Q. When cooking, does it matter which type of soy sauce is used?
A. Soy sauce, a crucial ingredient in Oriental cooking, is made from a mixture of boiled soybeans and roasted wheat or barley that has fermented for six to 24 months. After the fermentation is complete, the raw liquid is drained off.
As to which kind of soy sauce is used when, we'll give you some guidelines, but we all know there are exceptions to every rule. The first big difference in soy sauces is between the Japanese and Chinese varieties. The rule is that Japanese soy sauce will be sweeter and the Chinese saltier. (If you choose to use Chinese soy sauce in a recipe, be careful not to put too much salt in!) A similar relationship exists between dark and light soy sauces. Dark sauces are usually sweeter, while the light is salty.
Once you understand this, it's really a matter of taste as to which soy sauce you use. As an everyday soy sauce, my choice is Kikkoman because it is a nice mixture between sweet and salty flavors (and it's made in that faraway, exotic land called Wisconsin). Try it, and then experiment with other varieties. The more you sample, the more you'll find that just as there is no such thing as plain wine, plain soy sauce doesn't exist, either.
Q. I love Cajun food, and I have some questions regarding gumbo. Are there certain meats or seafood that make gumbo authentic? Also, when I make a dark roux, I always burn my flour. What am I doing wrong?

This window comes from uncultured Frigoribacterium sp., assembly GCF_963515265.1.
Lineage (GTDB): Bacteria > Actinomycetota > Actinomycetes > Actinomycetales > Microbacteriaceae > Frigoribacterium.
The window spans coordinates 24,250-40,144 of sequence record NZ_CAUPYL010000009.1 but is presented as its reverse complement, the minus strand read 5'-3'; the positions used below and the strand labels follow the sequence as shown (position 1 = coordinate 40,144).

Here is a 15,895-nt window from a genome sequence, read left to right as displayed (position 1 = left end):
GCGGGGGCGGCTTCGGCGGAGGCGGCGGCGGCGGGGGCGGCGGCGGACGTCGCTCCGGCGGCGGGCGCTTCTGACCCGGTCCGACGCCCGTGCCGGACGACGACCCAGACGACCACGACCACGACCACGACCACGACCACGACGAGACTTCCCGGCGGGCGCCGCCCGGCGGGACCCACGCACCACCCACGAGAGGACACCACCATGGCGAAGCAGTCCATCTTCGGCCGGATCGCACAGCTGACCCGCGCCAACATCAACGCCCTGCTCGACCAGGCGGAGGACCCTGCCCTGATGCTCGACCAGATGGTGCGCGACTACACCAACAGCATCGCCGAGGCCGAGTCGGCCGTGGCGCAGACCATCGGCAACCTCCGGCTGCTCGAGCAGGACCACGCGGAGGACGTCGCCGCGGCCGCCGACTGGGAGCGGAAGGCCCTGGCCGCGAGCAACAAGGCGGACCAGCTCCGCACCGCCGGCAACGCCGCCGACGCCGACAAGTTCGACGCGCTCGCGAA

A. As far as your question about which meats and seafood make gumbo authentic, you must know that them's fightin' words down South. While most gumbos have seafood, especially in New Orleans, not all of them do, and there are different variations of this dish all the way from Mississippi to Texas. Some use sausage, others chicken, and still others combine anything that's handy and throw it in the pot. The only thing that true gumbo has to have is the ingredient that got the dish its name. Gumbo comes from the African word for okra, ochinnggombo.
Gumbo calls for a good, dark roux. Now, most recipes suggest heating oil until very hot in a thick cast-iron pan. Then you are supposed to add the flour slowly, cooking and stirring it until it darkens. Not only is this hard to do because it burns easily (as you know), but it can also be dangerous because it bubbles and pops. We used to call that "Cajun napalm" back in Texas.
Here is a great trick that we normally charge people for, so after we tell you, don't tell anyone. Put the flour on a cookie sheet and place it in a 400-degree oven until the flour gets nice and brown. Then, prepare your roux as you normally would, and watch how easy it is to make without burning.
Jim Coleman is executive chef at the Rittenhouse Hotel in Philadelphia, a cookbook author and host of television and radio cooking shows. Candace Hagan is a food writer and cookbook author.